It’s unlikely Donald Trump will win Massachusetts this week, and even more unlikely likely he’ll win Boston, where Hillary Clinton got 81 percent of the vote in 2016. But in one small pocket of the city, the odds of a Trump victory are actually pretty good.
Maureen Feeney, the former Boston City Councilor and current city clerk, has lived in the area in question — Ward 16, Precinct 12 — for half a century. (On a map of Boston, it’s the city’s southeastern tip, right across the Neponset River from Quincy and Milton.) It is, Feeney says, a place where voting is a social event.
“You’d have cake sales from St. Brendan’s grammar school, people talking and holding signs, giving jabs here and there,” Feeney said. “It’s just always been a critically important component of living in this neighborhood."
In addition, Feeney says, 16-12 can feel like a world unto itself, where the same families living side by side for generations creates what feels like a small town in the midst of the city.
“So many of the people who’ve lived here have married or whatever and have bought their parents’ house, or a neighbor’s house,” Feeney said. “I see Brian and Stevie and Amanda and they’re all bringing their kids — but they used to walk by my house when they were going to school.”
If you’re an outsider and visit 16-12, you’ll probably notice Florian Hall, the headquarters for the Boston Firefighters Union. The streets are full of single- and two-family homes with well-kept yards decked out for Halloween — not to mention a lot of American flags.
You might not see a single 'Donald Trump for President' sign. But that absence is deceptive.
“[Trump] didn’t win a single precinct in Boston, but he came damn close in 16-12,” said Yawu Miller, the senior editor of the Bay State Banner. “He got 46 percent of the vote.”
Every election cycle, Miller studies Boston’s election returns, looking for unusual results. And every election, 16-12 stands out. In 2017, for example, Mayor Marty Walsh crushed challenger Tito Jackson, winning a whopping 95 percent of the vote. And in 2018, when Rachael Rollins won the Democratic primary in the Suffolk County District Attorney’s race, her push for criminal justice reform drew support citywide — but not here.
“She received 20 votes,” Miller said. “And Greg Henning. the candidate who was backed by the police unions, received 360 votes.”
Larry DiCara, the former Boston City Councilor and mayoral candidate, says that outcome — and Trump’s strong performance two years earlier — may reflect the fact that 16-12 is packed with residents who work in public safety.
“It’s a neighborhood with a high percentage of people who are police and fire, and police have strongly supported Donald Trump,” DiCara said. “Certainly in the great debate about reforming the police department, and issues of liability, Donald Trump stands with the police, notwithstanding that generally, he’s anathema to organized labor.”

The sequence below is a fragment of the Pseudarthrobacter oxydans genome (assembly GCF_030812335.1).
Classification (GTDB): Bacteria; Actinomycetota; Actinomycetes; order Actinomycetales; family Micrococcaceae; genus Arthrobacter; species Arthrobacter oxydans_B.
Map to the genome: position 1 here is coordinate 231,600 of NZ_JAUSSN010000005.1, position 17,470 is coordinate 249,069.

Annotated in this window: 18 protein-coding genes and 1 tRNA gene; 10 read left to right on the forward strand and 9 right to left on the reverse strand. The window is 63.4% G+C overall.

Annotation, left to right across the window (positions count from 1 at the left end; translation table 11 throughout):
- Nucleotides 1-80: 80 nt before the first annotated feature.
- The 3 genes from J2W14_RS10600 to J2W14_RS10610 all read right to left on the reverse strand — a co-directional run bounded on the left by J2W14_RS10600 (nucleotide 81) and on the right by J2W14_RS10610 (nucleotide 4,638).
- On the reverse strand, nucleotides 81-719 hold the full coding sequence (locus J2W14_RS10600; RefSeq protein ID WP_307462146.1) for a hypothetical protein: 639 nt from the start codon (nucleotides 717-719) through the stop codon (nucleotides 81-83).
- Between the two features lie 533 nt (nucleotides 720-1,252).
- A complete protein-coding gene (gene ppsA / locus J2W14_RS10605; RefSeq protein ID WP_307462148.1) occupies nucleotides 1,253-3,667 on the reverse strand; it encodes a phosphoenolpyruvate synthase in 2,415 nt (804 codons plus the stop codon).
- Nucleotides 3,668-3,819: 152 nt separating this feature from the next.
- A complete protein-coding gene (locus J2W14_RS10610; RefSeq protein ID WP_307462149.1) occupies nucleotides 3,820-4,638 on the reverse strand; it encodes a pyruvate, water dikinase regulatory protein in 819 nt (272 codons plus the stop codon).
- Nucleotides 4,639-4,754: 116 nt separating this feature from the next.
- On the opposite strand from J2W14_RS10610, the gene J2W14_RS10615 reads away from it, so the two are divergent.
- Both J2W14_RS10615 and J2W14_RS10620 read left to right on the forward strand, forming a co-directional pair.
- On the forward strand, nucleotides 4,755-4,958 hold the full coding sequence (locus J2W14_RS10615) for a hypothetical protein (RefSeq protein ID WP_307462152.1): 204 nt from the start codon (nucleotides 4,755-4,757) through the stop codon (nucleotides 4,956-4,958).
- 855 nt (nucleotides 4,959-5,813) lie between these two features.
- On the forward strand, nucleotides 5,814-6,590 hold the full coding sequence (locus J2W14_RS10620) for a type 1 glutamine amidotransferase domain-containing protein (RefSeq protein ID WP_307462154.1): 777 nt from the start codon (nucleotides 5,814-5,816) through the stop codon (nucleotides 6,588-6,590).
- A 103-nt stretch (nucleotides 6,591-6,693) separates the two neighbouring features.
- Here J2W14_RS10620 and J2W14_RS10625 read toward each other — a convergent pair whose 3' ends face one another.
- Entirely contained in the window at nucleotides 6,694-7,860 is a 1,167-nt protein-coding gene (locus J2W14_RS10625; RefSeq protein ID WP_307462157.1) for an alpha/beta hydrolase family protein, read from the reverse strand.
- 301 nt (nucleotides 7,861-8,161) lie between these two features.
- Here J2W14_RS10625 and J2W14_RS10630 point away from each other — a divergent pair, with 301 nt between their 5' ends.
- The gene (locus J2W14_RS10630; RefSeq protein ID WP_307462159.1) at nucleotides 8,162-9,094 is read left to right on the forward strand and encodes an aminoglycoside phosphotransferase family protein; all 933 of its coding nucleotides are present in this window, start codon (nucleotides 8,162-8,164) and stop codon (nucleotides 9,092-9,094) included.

Many firefighters are standing with the police during that debate, too — including their statewide union, the Professional Fire Fighters of Massachusetts, whose website laments “unrelenting attacks” on “our Brothers and Sisters in blue.”
But DiCara said he believes the roots of 16-12’s unusual political identity go back further. He points to 1983, when Ronald Reagan stopped by the Eire Pub — a literal stone’s throw from the precinct’s northwestern corner — for a beer and some potent cultural symbolism.
“Ronald Reagan was able to relate to white, middle-class people far better than any Republican had up to that time,” DiCara said. “The Eire Pub visit was a real message that ‘I’m one of you folks, I’m one of the guys! I’ll have a cold one at the Eire!’”
Back then, DiCara says, you could find precincts like 16-12 throughout the city.
“These are churchgoing people,” DiCara said. “The majority of them are white. The great majority of them are Irish. [They’re] very set in their ways, and that includes politics.”
Now, as affluent newcomers gentrify Boston, 16-12 has ceased to be representative. Instead, it’s an outlier.
Still, one big question remains: How could so many voters back Trump one year and Walsh, a vocal Trump critic, the very next?
DiCara notes that when Walsh was a state represenative, 16-12 was part of his district.
“He knows almost everyone in that precinct by first name,” DiCara said of Walsh. “He knows when Johnny’s going to graduate from B.C. High, or Mary’s going to graduate from UMass Boston, or whatever the case might be.”
But Miller has a different explanation.
“People used to say people would vote primarily on ethnicity in Boston, next on neighborhood — they’d vote for somebody from the neighborhood regardless of their ethnicity — and ideology was like the last thing,” Miller said. “So it was always more tribal.”
“I think it’s beginning to flip … almost everywhere, except that little section," he said.
On Tuesday, as Boston’s presidential results trickle in with what’s likely to be a minimal amount of drama, that little section might just be a national bellwether, telling us if Trump’s white, working-class support is as strong as it was four years ago.